Although there is no cure for age-related macular degeneration, there are some treatments which may delay its progression or even improve vision. Many doctors may recommend a type of nutritional intervention such as taking a good multi-vitamin, may help prevent its progression to the wet form. These dietary modifications are also beneficial to one’s overall health as well. individuals with diabetes. For example, some studies have suggested a diet that includes plenty of salmon and other cold water fish, which contain high amounts of omega-3 fatty acids, may help prevent AMD or reduce the risk of its progression.

As you age, particularly if you are a diabetic, make certain to be aware of the risk factors associated with AMD. Maintain a healthy lifestyle including good nutritional choices and exercise.And, don’t forget, visit your eye doctor and general practitioner annually. If you do find that you are struggling with some of the side affects of ARMD, call the staff at VRS for assistance. We can help you learn how to use some basic tools and strategies to see you best and to continue to do the things you love, even with ARMD.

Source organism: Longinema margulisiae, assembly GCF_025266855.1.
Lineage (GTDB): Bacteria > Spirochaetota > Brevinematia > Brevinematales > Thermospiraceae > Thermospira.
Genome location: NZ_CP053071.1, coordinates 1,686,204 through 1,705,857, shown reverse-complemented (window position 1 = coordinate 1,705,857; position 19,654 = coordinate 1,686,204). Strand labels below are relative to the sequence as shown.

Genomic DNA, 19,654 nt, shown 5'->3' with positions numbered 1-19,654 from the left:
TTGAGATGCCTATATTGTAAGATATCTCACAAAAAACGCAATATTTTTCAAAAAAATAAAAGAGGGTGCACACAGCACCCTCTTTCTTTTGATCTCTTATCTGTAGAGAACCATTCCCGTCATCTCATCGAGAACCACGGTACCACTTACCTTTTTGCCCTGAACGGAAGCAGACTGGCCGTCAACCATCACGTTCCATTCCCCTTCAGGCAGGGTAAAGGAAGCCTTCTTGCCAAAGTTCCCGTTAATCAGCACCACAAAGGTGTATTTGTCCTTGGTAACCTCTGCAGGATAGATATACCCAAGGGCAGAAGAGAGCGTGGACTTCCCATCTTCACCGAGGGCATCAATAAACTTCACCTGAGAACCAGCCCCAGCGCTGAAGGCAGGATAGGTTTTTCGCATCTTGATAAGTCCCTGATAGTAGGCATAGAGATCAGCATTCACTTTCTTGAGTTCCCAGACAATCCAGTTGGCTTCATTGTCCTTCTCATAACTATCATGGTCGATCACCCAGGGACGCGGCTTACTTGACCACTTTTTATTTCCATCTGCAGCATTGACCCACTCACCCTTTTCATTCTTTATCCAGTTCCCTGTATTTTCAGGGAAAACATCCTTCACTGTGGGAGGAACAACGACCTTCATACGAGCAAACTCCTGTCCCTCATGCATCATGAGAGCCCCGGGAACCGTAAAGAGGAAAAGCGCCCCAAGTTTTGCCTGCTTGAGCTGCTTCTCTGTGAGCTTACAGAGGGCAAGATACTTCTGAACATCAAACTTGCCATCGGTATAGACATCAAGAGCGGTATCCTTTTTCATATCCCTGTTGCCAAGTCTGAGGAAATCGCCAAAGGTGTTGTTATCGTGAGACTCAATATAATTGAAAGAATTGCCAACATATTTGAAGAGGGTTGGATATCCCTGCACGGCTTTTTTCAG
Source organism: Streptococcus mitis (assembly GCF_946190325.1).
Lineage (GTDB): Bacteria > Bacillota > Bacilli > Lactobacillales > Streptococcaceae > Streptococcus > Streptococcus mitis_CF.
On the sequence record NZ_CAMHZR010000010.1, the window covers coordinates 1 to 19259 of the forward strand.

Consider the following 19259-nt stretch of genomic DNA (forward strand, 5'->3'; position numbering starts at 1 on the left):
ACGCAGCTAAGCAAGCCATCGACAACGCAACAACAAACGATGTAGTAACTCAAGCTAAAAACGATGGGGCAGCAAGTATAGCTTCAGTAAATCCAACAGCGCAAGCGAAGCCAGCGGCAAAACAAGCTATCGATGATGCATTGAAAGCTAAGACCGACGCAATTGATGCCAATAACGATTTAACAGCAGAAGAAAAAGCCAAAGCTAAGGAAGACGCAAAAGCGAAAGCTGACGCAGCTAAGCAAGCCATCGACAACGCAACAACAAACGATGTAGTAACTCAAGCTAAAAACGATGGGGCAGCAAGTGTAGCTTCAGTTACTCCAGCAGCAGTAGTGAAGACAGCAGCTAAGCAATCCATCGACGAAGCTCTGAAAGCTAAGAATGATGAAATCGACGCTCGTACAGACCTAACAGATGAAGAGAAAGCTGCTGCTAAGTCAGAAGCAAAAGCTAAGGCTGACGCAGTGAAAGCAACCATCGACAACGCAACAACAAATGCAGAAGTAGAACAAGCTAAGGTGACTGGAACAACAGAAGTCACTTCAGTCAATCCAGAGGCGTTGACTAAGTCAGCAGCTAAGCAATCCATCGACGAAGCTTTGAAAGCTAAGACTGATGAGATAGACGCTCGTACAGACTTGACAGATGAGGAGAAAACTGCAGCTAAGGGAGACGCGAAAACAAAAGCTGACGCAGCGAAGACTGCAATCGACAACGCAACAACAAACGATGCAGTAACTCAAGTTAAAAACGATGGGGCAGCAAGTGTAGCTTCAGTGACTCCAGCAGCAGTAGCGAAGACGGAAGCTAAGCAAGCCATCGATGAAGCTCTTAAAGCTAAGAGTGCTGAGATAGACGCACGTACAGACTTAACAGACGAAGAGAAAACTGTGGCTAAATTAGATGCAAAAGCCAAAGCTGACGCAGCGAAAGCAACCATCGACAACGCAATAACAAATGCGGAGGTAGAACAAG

JANUARY: Glaucoma Awareness Month

January is Glaucoma Awareness Month.  Glaucoma is a group of eye diseases that cause vision loss because of damage to the optic nerve, the nerve responsible for carrying images from the eye to the brain.

Glaucoma is the leading cause of irreversible blindness.  It is sometimes called “the sneak thief of sight” since there are no obvious symptoms and as much as 40% of vision can be lost before a person seeks medical attention.  Experts estimate that half of those with glaucoma don’t even know they have it.

January is Glaucoma awareness with more details